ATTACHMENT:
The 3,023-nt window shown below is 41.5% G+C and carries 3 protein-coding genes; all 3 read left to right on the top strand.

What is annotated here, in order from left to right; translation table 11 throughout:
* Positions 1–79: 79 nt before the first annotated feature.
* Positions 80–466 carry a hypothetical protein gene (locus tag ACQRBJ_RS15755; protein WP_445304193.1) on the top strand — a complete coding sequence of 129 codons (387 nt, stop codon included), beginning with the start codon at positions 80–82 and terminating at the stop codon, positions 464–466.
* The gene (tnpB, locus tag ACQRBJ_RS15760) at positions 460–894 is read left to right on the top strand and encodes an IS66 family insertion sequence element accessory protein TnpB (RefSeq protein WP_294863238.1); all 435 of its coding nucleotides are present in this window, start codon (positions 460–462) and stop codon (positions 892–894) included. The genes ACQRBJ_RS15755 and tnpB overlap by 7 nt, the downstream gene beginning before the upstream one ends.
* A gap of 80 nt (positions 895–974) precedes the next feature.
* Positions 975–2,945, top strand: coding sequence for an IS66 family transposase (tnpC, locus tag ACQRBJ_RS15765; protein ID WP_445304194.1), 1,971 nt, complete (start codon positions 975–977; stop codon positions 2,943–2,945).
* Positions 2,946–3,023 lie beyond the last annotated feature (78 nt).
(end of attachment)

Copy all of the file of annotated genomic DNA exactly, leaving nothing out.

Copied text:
The 3,023-nt window shown below is 41.5% G+C and carries 3 protein-coding genes; all 3 read left to right on the top strand.

What is annotated here, in order from left to right; translation table 11 throughout:
* Positions 1–79: 79 nt before the first annotated feature.
* Positions 80–466 carry a hypothetical protein gene (locus tag ACQRBJ_RS15755; protein WP_445304193.1) on the top strand — a complete coding sequence of 129 codons (387 nt, stop codon included), beginning with the start codon at positions 80–82 and terminating at the stop codon, positions 464–466.
* The gene (tnpB, locus tag ACQRBJ_RS15760) at positions 460–894 is read left to right on the top strand and encodes an IS66 family insertion sequence element accessory protein TnpB (RefSeq protein WP_294863238.1); all 435 of its coding nucleotides are present in this window, start codon (positions 460–462) and stop codon (positions 892–894) included. The genes ACQRBJ_RS15755 and tnpB overlap by 7 nt, the downstream gene beginning before the upstream one ends.
* A gap of 80 nt (positions 895–974) precedes the next feature.
* Positions 975–2,945, top strand: coding sequence for an IS66 family transposase (tnpC, locus tag ACQRBJ_RS15765; protein ID WP_445304194.1), 1,971 nt, complete (start codon positions 975–977; stop codon positions 2,943–2,945).
* Positions 2,946–3,023 lie beyond the last annotated feature (78 nt).